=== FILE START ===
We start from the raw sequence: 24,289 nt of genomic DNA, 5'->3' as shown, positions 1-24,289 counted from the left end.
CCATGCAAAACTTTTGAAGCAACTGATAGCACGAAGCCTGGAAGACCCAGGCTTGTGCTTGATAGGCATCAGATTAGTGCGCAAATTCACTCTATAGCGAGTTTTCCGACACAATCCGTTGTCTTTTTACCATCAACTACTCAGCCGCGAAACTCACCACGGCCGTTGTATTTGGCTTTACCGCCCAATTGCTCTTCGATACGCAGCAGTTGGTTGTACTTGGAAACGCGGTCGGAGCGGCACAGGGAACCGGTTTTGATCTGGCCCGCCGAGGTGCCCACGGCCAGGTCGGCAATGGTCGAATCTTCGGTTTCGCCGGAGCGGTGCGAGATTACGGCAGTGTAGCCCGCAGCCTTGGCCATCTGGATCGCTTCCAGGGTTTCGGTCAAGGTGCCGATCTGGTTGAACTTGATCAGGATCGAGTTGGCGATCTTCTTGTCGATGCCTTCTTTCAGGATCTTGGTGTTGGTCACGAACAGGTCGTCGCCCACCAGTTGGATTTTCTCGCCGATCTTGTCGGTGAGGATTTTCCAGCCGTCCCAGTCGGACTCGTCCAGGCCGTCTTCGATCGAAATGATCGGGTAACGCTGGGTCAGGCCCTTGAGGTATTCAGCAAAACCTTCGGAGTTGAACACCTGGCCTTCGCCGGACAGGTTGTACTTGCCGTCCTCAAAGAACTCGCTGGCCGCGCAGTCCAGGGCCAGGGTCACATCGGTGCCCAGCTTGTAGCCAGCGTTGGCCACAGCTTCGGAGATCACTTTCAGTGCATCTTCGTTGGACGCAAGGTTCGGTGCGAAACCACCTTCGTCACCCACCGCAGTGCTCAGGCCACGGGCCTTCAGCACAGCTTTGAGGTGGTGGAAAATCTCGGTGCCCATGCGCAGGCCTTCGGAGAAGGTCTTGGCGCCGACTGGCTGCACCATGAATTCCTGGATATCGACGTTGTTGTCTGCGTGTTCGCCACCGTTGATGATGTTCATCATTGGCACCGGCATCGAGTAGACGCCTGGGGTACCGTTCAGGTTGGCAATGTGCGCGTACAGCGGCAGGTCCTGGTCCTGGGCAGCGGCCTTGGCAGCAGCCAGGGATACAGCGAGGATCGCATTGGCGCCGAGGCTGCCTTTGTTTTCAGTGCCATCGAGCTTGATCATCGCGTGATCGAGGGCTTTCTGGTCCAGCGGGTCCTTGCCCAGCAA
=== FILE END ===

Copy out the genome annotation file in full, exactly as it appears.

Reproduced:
We start from the raw sequence: 24,289 nt of genomic DNA, 5'->3' as shown, positions 1-24,289 counted from the left end.
CCATGCAAAACTTTTGAAGCAACTGATAGCACGAAGCCTGGAAGACCCAGGCTTGTGCTTGATAGGCATCAGATTAGTGCGCAAATTCACTCTATAGCGAGTTTTCCGACACAATCCGTTGTCTTTTTACCATCAACTACTCAGCCGCGAAACTCACCACGGCCGTTGTATTTGGCTTTACCGCCCAATTGCTCTTCGATACGCAGCAGTTGGTTGTACTTGGAAACGCGGTCGGAGCGGCACAGGGAACCGGTTTTGATCTGGCCCGCCGAGGTGCCCACGGCCAGGTCGGCAATGGTCGAATCTTCGGTTTCGCCGGAGCGGTGCGAGATTACGGCAGTGTAGCCCGCAGCCTTGGCCATCTGGATCGCTTCCAGGGTTTCGGTCAAGGTGCCGATCTGGTTGAACTTGATCAGGATCGAGTTGGCGATCTTCTTGTCGATGCCTTCTTTCAGGATCTTGGTGTTGGTCACGAACAGGTCGTCGCCCACCAGTTGGATTTTCTCGCCGATCTTGTCGGTGAGGATTTTCCAGCCGTCCCAGTCGGACTCGTCCAGGCCGTCTTCGATCGAAATGATCGGGTAACGCTGGGTCAGGCCCTTGAGGTATTCAGCAAAACCTTCGGAGTTGAACACCTGGCCTTCGCCGGACAGGTTGTACTTGCCGTCCTCAAAGAACTCGCTGGCCGCGCAGTCCAGGGCCAGGGTCACATCGGTGCCCAGCTTGTAGCCAGCGTTGGCCACAGCTTCGGAGATCACTTTCAGTGCATCTTCGTTGGACGCAAGGTTCGGTGCGAAACCACCTTCGTCACCCACCGCAGTGCTCAGGCCACGGGCCTTCAGCACAGCTTTGAGGTGGTGGAAAATCTCGGTGCCCATGCGCAGGCCTTCGGAGAAGGTCTTGGCGCCGACTGGCTGCACCATGAATTCCTGGATATCGACGTTGTTGTCTGCGTGTTCGCCACCGTTGATGATGTTCATCATTGGCACCGGCATCGAGTAGACGCCTGGGGTACCGTTCAGGTTGGCAATGTGCGCGTACAGCGGCAGGTCCTGGTCCTGGGCAGCGGCCTTGGCAGCAGCCAGGGATACAGCGAGGATCGCATTGGCGCCGAGGCTGCCTTTGTTTTCAGTGCCATCGAGCTTGATCATCGCGTGATCGAGGGCTTTCTGGTCCAGCGGGTCCTTGCCCAGCAA